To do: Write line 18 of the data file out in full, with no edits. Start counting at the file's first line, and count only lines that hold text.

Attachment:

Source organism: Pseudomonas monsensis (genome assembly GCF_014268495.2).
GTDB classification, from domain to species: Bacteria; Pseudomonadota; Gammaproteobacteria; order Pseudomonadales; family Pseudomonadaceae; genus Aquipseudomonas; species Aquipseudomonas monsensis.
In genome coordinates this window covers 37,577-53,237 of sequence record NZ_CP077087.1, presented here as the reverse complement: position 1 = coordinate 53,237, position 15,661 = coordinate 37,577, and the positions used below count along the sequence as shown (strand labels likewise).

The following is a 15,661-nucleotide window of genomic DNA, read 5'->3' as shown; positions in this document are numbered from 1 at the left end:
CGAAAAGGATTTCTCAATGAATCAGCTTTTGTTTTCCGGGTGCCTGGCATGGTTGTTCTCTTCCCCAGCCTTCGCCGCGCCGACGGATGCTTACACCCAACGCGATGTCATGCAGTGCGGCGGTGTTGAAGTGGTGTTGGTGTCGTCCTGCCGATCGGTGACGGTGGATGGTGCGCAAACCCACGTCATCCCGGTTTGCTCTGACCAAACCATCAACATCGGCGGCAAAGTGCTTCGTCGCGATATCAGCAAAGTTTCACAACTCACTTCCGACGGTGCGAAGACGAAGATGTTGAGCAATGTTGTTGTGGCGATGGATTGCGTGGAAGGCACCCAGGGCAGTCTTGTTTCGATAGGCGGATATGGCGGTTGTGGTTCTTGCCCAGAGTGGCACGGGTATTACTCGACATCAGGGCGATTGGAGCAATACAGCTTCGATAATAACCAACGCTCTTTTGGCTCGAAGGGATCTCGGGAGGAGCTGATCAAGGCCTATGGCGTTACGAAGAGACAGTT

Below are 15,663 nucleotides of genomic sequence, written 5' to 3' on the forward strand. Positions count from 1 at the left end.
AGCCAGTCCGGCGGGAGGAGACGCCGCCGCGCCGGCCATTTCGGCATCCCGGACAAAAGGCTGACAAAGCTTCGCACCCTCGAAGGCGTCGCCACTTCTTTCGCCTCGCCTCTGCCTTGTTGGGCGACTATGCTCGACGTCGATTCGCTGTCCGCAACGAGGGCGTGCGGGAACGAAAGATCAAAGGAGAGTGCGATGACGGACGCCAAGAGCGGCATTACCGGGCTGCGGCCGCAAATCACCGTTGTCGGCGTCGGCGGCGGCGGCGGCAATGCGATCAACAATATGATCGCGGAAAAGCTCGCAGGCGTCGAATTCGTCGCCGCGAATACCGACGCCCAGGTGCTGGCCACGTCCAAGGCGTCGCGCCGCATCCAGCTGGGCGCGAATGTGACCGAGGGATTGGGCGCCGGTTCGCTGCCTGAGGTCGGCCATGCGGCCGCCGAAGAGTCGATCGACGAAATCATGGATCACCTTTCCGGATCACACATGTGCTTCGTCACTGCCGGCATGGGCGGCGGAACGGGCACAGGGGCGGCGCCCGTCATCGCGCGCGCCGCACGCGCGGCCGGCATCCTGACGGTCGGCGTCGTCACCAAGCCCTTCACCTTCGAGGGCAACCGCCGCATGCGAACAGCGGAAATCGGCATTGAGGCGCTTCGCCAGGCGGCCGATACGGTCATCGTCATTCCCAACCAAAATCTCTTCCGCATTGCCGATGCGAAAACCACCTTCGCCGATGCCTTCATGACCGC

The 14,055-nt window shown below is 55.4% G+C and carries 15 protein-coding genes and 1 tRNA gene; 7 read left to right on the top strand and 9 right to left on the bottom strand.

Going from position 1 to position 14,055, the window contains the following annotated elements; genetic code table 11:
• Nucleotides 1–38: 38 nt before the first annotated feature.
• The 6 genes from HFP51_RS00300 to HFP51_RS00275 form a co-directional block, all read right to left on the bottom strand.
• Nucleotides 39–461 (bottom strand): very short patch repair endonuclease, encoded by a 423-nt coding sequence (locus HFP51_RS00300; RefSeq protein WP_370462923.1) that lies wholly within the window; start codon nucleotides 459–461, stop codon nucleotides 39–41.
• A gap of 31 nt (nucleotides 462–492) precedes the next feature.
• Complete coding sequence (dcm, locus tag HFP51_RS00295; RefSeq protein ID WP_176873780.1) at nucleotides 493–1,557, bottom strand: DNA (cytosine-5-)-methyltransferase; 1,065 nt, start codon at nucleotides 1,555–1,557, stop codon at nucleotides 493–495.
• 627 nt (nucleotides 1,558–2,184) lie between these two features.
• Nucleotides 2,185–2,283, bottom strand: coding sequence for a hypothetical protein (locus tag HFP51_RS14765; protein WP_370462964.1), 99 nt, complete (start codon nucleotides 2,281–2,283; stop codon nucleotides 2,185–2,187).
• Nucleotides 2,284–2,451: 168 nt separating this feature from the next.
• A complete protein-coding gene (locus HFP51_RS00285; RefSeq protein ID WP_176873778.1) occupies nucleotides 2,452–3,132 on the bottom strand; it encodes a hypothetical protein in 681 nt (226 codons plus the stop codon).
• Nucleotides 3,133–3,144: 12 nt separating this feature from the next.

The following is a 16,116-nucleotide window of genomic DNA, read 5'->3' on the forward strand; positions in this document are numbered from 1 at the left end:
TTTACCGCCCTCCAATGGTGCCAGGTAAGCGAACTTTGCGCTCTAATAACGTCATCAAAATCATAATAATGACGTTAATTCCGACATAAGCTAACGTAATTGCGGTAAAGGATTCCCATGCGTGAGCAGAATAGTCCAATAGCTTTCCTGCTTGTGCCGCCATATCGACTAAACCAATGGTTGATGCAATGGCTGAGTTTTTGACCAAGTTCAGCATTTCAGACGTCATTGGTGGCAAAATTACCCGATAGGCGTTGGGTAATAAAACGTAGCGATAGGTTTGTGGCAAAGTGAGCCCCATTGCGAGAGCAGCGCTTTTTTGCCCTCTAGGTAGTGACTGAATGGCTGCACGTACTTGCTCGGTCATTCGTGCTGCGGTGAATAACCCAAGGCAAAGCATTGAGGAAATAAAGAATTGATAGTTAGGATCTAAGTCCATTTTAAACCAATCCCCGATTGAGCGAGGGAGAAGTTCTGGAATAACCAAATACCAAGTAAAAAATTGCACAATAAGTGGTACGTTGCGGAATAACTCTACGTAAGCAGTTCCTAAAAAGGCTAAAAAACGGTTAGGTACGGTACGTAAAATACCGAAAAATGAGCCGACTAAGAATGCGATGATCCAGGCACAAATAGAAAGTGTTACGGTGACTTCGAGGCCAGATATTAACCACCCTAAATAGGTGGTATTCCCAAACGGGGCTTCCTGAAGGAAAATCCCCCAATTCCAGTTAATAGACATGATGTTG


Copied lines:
• A complete protein-coding gene (locus HFP51_RS00285; RefSeq protein ID WP_176873778.1) occupies nucleotides 2,452–3,132 on the bottom strand; it encodes a hypothetical protein in 681 nt (226 codons plus the stop codon).